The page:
Should women be sent into combat? How would the American public deal with seeing their daughters, as well as their sons, coming home in body-bags? What's more important - a woman's right to equal opportunity employment and job advancement, or the demoralising effect of frontline soldiers lingering around shattered female casualties?
GI Jane asks all these questions about the role of women in the military and, predictably, answers few. Mainstream movies have rarely been the place to air contentious matters, and when they do - - for example, rape in The Accused, or AIDS prejudice in Philadelphia - - it' a media event. With far-from-emotional director Ridley Scott and far-from-heavyweight actress Demi Moore, it's no surprise that GI Jane takes the adventure bang-shoot route.
Neither Scott nor Moore have been very successful recently. His White Squall bombed, while a string of failures like Striptease have made her a laughing stock. Is this the film to set them both up and seal the deal? Well, it won't do either of them any harm, but it won't set the screen alight either. GI Jane is a rather obvious re-treading of the army training film, and as such covers the familiar gung-ho clichés marched over by the likes of An Officer And A Gentleman and Heartbreak Ridge. The main character's a woman, but in plot terms it isn't actually that different from Gere's working-class background in An Officer And A Gentleman - - it's just another obstacle to overcome.
Thus follows a familiar roll call. The tough-as-nails (but fair) instructor (Viggo Mortensen) spends his spare time reading DH Lawrence, listening to classical music, having his hair cut and watching his fellow officers strip and oil rifles. The demanding training regime leads to internal tension, as muscles are flexed by the ton, teams are bonded by blood and sweat and, as with Top Gun, the film climaxes with a ""real"" combat mission. It's fun, but don't expect anything you haven't seen before.
The twist this time, of course, is that it's Demi doing it. Stripped of any excess body fat by months of exercise, head shaved and unreasonably large breast implants surging against her crisp, white Navy issue t-shirt, she strikes an impressive, if somewhat unusual, image of sexual energy. Blame it on Jet from Gladiators, but the sight of her doing sit-ups, rolling in the surf and performing one-armed press-ups (can you? I can't) was more appealing for me than her silly gyrations in Striptease. And yes, there is a shower scene. But anyway...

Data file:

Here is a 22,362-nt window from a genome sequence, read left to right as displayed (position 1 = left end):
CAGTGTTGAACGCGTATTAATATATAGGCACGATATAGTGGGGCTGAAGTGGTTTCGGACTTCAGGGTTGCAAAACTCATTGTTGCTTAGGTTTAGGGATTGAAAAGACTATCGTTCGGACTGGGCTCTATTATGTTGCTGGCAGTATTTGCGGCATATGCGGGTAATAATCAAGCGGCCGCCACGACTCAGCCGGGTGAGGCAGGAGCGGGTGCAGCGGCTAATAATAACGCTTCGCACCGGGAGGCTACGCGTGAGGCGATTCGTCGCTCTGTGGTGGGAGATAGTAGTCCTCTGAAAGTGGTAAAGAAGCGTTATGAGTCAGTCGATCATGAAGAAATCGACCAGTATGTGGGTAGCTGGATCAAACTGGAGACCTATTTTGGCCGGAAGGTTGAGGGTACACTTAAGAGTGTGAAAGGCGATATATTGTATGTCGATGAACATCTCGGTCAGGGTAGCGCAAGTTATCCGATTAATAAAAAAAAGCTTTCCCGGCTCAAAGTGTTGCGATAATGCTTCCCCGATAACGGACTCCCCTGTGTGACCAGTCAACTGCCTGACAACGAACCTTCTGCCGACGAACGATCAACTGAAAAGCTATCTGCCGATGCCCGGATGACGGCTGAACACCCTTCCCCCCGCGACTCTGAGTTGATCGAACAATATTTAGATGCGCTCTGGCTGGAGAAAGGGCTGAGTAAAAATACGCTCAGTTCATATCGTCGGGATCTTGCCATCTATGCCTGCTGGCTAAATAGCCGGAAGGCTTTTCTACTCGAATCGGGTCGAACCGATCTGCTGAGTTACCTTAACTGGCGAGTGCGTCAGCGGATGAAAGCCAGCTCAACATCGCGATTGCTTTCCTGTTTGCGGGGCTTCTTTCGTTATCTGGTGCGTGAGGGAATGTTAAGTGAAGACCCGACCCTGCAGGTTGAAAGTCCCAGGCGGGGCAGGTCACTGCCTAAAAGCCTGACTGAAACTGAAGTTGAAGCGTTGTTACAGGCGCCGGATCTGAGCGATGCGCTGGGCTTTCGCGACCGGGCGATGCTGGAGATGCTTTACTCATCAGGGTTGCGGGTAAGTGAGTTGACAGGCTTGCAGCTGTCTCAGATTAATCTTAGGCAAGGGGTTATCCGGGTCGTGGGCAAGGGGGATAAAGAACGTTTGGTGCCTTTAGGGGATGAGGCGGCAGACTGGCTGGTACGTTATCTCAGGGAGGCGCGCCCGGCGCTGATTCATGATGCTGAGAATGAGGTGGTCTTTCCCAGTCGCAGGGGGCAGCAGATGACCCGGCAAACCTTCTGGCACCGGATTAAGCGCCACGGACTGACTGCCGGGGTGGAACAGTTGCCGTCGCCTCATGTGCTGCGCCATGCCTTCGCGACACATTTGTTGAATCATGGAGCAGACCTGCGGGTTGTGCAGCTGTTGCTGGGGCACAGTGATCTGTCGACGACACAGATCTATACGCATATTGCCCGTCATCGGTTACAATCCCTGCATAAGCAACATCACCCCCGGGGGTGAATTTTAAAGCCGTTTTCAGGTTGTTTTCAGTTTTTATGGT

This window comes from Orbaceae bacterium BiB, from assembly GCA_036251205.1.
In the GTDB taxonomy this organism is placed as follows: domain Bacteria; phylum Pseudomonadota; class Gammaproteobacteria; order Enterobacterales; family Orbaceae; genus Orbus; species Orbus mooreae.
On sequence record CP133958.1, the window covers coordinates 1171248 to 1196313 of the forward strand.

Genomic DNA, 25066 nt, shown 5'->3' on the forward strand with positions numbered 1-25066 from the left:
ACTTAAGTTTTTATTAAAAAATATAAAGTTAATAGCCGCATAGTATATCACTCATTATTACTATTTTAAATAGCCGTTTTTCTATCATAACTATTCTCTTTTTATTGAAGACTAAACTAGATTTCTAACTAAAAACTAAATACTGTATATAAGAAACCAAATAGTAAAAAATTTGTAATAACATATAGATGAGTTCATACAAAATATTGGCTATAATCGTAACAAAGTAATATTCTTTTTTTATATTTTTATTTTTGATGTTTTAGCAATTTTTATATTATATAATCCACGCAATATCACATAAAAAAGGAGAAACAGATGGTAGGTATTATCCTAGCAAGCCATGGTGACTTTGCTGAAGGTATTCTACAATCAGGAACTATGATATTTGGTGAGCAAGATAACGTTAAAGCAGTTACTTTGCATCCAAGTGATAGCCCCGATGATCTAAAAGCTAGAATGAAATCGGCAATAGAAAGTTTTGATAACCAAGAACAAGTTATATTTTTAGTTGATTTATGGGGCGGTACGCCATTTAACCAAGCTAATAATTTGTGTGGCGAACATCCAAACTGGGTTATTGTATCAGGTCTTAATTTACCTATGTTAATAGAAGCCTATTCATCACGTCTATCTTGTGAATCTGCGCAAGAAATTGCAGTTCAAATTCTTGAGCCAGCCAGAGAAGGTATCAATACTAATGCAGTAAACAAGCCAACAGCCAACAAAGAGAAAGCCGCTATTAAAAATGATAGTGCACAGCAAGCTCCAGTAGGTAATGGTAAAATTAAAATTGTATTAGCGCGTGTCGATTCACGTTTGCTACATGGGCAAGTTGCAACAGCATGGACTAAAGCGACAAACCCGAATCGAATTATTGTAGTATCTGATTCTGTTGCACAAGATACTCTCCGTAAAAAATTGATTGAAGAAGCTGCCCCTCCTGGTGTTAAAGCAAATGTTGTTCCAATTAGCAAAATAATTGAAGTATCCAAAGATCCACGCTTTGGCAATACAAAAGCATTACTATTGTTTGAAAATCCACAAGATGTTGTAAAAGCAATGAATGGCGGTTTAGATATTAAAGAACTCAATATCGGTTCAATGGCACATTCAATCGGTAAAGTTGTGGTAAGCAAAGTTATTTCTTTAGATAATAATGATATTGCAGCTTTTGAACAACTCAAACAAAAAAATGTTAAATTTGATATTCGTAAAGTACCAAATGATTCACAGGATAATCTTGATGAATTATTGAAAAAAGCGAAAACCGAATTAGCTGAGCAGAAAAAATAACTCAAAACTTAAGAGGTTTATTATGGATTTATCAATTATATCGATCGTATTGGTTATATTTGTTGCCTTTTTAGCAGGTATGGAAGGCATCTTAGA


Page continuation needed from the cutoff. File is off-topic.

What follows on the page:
Counterpointing the brutality of the training is the politics of the situation. Senator DeHaven leaks the story of her guinea pig to the media, while O'Neil's Navy boyfriend is privy to the military's smear campaign against her. All they need is a history of drug use or some sexual indiscretion and they can save the cost of fitting tampon machines in all armoured personnel carriers. Again, this is all quite entertaining, but strictly by the numbers.
What is different about GI Jane is the striking look of the film. Scott delivers a mainstream movie that's as dark and moody as many an arthouse flick. The character delivering the dialogue is often a mere silhouette for all but the end of the shot, when they walk into the faintest pool of light. And, resisting the Tony Scott urge to wobble the camera around all the time, Ridley saves the motion for the combat, when ragged hand-held camera shots are replaced by furious editing and stylised, staggered zooms synched with bursts of gunfire. Top stuff.
So should or shouldn't women be in the front-line? The film manages to at least mention all the arguments. A black candidate tells how his grandad couldn't be a gunner in World War Two because ""negroes have poor night vision". "The course commander demonstrates that women are a risk to prisoners because of the threat of blackmail rape, and the male characters agree that the fairer sex simply aren't strong enough. Being Hollywood, though, O'Neil proves them all wrong.
Despite this, GI Jane still falls short of taking a solid stance. As far as the career side of the forces goes, it agrees that women should have as many promotion opportunities and choices as men. ""Do you really want to be squatting in a jungle with your team looking at your ass?"" asks the senator. ""I believe I should have the right to choose"," O'Neil replies. It argues that if women are as smart and fit as men, then the M-16 rifle more than makes up for the differences in strength.
Yet in the final reel firefight, it's clear that the film-makers are troubled by this message of equality through firepower. O'Neil goes in with the boys, but never actually gets to waste anyone. One of her squad always does the killing, while she concentrates on saving lives or using her military smarts to think her way out of the situation. A personal victory for Lt O'Neil then, but GI Jane is hardly likely to strike a blow for gun-fixated, blood-lust female officers sweating it out in military jobs around the globe.